With huge expenses mounting because of her husband’s Alzheimer’s Disease, San Francisco Bay Area resident Linda Winter depends on the medical tax deduction to alleviate some of that pain. She and others in the same situation were stunned by the Republican proposal to eliminate that deduction.
Author: Lisa Renner
Senators Lamar Alexander, a Republican of Tennessee, and Patty Murray, a Democrat of Washington, reached a deal Tuesday to fund the subsidies for two years. That deal needs a Congressional vote to be approved but even if it falls through, low-income residents in California will still be unaffected.
Though the Senate Republicans’ revised health bill includes additional funding compared to the previous version, health advocates say it would still have a devastating effect on low-income Californians.
Minorities would be particularly affected. According to the Medi-Cal Monthly Enrollment Fast Facts report in January, 48 percent of Medi-Cal recipients are Hispanic, 13 percent are Asian/Pacific Islander and 8 percent are African-American. Twenty percent are white and 12 percent didn’t report a race.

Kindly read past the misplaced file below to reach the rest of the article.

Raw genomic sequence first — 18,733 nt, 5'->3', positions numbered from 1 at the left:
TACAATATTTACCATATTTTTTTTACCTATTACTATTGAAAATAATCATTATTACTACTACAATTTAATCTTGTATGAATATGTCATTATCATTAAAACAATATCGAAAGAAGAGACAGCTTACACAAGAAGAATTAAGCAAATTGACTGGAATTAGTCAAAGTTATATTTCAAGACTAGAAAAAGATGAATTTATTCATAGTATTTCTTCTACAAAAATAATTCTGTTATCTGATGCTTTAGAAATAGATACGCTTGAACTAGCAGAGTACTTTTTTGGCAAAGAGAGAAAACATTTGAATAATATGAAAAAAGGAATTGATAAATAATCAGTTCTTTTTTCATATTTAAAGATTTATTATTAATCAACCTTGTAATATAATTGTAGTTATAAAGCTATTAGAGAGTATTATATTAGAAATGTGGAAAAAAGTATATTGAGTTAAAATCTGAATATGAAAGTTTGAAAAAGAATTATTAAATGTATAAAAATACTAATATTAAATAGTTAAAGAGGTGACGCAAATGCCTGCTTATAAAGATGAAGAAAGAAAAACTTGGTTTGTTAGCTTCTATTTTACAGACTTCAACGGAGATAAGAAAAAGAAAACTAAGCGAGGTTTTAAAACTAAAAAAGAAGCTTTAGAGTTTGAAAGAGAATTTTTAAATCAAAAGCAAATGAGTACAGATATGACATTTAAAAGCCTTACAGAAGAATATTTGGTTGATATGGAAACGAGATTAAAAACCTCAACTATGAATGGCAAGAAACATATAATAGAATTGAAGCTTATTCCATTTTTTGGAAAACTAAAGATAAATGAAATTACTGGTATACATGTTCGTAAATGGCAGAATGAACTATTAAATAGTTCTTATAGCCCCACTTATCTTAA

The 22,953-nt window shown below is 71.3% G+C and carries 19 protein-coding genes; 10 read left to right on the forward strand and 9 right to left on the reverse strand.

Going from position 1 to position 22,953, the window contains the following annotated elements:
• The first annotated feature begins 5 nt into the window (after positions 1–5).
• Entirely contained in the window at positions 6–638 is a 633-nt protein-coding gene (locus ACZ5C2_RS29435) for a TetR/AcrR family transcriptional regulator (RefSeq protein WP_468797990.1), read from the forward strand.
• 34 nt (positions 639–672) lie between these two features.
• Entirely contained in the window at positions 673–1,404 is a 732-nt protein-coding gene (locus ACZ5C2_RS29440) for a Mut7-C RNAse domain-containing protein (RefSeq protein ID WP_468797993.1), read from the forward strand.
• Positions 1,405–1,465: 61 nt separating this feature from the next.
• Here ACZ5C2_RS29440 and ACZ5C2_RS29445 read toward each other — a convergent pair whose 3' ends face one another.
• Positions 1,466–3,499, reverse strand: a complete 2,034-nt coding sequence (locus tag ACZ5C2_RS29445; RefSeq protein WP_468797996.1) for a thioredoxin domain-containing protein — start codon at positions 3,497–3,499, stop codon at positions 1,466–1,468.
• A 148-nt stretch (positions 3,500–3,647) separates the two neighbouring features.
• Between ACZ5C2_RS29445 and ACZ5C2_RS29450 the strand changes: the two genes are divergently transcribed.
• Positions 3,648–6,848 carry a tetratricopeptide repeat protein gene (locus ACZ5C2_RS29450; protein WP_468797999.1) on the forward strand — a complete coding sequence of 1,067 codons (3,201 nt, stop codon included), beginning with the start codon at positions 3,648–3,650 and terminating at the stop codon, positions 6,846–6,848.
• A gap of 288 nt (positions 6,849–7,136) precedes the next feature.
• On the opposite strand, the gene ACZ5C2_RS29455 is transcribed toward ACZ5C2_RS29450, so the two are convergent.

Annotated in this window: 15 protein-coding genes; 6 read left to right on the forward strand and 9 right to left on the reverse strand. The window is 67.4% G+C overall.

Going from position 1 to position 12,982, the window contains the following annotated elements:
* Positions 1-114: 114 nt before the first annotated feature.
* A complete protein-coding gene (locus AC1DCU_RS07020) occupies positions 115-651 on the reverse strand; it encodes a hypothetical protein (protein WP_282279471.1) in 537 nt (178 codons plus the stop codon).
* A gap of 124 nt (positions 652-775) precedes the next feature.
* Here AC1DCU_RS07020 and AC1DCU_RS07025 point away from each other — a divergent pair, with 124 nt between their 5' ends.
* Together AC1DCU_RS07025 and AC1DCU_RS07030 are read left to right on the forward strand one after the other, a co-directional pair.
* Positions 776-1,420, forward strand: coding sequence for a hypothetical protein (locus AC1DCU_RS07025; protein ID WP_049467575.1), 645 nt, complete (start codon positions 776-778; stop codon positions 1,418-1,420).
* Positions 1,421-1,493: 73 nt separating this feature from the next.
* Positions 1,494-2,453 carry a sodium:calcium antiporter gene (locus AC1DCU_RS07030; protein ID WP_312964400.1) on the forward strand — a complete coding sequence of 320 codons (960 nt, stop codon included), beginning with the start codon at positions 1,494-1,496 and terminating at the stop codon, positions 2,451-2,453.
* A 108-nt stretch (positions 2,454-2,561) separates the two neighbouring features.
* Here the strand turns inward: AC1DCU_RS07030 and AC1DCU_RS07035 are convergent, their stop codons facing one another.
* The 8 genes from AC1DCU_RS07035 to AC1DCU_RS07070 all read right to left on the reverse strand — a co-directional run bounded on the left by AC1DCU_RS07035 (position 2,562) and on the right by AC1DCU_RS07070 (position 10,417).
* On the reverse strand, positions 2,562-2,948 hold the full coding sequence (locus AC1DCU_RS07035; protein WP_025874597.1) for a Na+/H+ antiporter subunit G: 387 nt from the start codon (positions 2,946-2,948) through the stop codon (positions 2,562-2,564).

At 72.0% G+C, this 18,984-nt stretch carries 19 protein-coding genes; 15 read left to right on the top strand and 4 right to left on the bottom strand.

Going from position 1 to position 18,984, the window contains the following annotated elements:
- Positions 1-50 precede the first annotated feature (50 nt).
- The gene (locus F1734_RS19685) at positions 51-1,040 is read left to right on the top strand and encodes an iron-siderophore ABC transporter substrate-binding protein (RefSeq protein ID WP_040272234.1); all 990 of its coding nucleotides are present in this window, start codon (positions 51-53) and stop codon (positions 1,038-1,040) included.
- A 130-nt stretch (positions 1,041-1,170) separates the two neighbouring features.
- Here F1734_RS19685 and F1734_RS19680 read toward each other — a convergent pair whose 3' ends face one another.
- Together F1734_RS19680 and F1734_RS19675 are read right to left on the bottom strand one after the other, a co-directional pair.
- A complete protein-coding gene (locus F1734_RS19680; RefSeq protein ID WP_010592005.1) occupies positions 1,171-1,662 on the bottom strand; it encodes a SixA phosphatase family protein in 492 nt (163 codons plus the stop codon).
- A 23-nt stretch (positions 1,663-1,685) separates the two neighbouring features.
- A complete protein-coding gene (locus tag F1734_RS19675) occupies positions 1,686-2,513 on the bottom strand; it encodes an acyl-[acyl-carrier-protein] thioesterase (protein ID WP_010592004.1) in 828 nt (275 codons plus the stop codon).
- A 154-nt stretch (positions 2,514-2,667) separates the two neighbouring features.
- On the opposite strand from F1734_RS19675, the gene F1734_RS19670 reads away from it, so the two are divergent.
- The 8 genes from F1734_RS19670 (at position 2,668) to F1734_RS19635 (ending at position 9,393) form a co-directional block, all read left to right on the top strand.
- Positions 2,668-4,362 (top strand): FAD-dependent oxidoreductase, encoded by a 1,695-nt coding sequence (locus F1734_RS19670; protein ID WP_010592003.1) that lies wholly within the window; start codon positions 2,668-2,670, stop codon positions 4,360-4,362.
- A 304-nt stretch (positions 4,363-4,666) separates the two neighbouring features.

Aid and Assistance, a benefit for low-income veterans and their survivors, is underused, according to veteran service officers. Though there are 21 million vets nationwide, only 116,000 veterans and 126,500 survivors participate in Aid and Assistance.
People who live in rural areas suffer from higher than average rates of depression, an illness that can have a devastating effect on older adults. Yet California’s rural areas suffer from a shortage of mental health professionals, leaving seniors with few options for treatment.
The amount of state funding given to a child with developmental disabilities varies wildly depending on where the child lives, according to a new report by Public Counsel, the nation’s largest pro bono law firm. Regions with higher black and Latino populations receive lower funding than those with higher white and Asian populations, the report said.
As Republicans work to dismantle the national Affordable Care Act, a bill to create universal health care coverage in California continues to wind its way through the legislature.
Only 9 percent of eligible infants and toddlers have state-subsidized child care. California’s day cares have the capacity to only take 25 percent of the state’s children who are 2 and younger. The number of spots available drops even lower when you take into account day cares that are willing to accept subsidies.
Five million of California’s poorest and most vulnerable residents could lose their health coverage if the American Health Care Act becomes law, health advocates say.